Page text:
A positive DDi indicates an increase in delay from the previous measurement. A near zero DD indicates that the load on the path remains unchanged, and a negative DD indicates that the queues are recessing. The value of the RTS can be smoothed to avoid reacting to spikes of delay.
Similarly the value of the DD can be smoothed over a short period of time.
When the value of DD exceeds a configured value, the rate of the LTR shaper is reduced, stepwise, but not lower than a configurable minimum. The step can be linear or multiplicative. When the value of the DD is near zero for a configurable number of measurement periods and the shaper rate is still lower than its maximum, the shaper rate is increased by one step, but no higher than a configured maximum. In some implementations, the shaper rate may remain unmodified if the DD is near zero as it indicates queue stability. The step can be linear or multiplicative, but not necessarily the same as the decrease steps. If the DD is below zero and the shaper is lower than its configured maximum, the shaper rate is increased by one step, but no higher than a configured maximum. In the case of several DDs consecutively below zero, the step is optionally changed to a more aggressive increase.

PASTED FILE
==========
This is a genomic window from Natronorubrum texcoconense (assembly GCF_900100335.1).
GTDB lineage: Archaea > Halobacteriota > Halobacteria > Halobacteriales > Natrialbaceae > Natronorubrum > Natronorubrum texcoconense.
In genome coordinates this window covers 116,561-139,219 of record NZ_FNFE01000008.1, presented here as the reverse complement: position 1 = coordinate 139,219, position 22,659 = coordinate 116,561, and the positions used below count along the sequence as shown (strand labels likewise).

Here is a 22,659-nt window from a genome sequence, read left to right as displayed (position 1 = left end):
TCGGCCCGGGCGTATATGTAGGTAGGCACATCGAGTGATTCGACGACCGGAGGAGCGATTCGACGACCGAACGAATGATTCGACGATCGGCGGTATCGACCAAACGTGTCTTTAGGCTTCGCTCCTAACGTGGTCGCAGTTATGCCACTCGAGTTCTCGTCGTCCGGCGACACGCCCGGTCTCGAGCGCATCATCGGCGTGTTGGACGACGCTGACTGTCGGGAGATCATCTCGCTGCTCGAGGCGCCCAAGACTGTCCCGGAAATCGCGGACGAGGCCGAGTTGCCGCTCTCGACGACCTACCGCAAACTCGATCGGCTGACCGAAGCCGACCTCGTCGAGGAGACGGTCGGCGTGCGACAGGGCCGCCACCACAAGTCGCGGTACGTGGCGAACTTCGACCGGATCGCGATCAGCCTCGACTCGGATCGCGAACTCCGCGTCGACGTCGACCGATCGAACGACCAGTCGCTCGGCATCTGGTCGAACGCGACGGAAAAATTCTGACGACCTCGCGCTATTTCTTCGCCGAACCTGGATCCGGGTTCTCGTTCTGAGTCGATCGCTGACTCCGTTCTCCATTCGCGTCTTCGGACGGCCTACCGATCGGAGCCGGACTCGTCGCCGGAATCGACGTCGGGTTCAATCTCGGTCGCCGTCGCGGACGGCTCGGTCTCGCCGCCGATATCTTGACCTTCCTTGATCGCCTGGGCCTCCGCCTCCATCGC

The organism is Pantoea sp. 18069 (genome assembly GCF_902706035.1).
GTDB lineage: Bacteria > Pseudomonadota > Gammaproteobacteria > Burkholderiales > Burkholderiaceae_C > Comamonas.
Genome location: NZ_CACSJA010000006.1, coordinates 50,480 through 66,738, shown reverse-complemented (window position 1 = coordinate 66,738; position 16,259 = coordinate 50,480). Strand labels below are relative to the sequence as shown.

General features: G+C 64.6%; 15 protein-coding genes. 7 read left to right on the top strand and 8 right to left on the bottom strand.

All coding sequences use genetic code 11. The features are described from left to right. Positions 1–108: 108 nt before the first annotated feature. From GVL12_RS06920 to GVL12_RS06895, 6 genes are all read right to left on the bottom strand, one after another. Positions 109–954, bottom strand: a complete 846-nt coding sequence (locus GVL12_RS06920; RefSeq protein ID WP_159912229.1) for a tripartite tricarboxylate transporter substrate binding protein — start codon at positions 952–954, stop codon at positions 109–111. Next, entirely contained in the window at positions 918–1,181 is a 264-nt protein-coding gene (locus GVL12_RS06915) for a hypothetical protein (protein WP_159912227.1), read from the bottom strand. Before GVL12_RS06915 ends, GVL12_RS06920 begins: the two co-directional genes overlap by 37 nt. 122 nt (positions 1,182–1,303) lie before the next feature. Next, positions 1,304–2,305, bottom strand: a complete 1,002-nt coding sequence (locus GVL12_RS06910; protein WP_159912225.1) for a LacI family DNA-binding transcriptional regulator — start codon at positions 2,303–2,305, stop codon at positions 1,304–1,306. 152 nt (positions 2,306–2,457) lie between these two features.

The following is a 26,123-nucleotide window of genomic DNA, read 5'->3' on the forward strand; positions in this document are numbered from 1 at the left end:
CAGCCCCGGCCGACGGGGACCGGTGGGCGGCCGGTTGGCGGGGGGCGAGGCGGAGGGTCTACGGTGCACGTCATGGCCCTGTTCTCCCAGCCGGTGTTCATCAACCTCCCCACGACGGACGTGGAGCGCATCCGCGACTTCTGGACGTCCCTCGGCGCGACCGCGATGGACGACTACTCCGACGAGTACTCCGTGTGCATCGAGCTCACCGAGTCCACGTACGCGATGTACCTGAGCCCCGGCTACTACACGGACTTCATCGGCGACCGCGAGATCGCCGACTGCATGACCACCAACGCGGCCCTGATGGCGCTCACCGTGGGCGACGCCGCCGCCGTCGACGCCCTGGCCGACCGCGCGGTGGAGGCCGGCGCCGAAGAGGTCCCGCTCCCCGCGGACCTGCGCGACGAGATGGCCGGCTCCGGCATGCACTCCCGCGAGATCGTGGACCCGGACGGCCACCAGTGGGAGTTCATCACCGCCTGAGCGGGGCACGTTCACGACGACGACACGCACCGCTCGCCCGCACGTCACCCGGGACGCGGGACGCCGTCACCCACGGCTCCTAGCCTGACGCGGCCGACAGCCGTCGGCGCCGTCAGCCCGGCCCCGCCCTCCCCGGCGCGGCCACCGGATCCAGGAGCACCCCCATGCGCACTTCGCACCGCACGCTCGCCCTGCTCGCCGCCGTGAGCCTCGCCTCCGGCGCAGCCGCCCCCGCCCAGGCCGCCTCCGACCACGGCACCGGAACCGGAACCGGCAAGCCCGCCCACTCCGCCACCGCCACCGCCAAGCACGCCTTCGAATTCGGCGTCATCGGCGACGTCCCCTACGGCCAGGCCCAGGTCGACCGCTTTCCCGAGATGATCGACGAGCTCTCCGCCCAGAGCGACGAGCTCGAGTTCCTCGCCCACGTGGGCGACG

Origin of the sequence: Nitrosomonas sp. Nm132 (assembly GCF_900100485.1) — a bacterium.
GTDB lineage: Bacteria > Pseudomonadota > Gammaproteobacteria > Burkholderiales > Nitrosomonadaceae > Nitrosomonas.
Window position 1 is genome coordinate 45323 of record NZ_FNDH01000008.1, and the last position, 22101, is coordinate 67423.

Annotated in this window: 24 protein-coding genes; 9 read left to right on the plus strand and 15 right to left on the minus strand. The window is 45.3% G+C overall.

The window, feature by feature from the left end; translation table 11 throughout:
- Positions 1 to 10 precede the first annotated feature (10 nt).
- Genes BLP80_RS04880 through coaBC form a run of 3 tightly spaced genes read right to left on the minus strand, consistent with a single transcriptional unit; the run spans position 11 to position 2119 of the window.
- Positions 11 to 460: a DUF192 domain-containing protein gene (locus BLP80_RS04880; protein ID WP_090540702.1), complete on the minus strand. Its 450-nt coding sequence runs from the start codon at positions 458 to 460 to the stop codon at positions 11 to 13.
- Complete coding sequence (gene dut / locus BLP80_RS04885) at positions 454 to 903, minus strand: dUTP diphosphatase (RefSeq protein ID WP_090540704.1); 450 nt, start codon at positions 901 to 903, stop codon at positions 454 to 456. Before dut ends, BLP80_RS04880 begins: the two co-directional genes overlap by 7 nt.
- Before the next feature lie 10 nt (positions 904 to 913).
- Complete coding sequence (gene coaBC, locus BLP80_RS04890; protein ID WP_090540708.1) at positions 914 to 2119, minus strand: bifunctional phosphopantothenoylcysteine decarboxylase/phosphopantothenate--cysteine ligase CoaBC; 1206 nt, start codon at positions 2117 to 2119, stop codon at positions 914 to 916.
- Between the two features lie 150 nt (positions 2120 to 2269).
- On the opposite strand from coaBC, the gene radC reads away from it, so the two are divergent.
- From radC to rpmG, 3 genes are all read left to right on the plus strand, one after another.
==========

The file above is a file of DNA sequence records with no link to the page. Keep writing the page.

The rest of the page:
By measuring delay difference, it is also possible to track changes in the speed of adaptive wireless links deployed in the mobile backhaul. The DD value will immediately change when the wireless link adapts to a new rate, and the LTR shaper rate will adapt accordingly.
Referring now to
The information provided by the RMF can also be used to configure the right size LTR for carrying the sessions.
If the average FD measurement over a programmable number of time periods is greater than the delay measurement on at least one of the alternative paths by at least programmable threshold, the LTR switches to the alternative path with the lower delay. If the same queuing structure is used for all the paths, the switch can be done without loss (as discussed above), or the new traffic can be directed to the new main LTR, while the main LTR empties the buffers.
In another embodiment, if the average FD measurement over a programmable number of time periods exceeds a programmable threshold, the LTR switches to the alternative path with the lower delay, which then becomes the new main path. The previous main path becomes an alternative path associated with the new main path.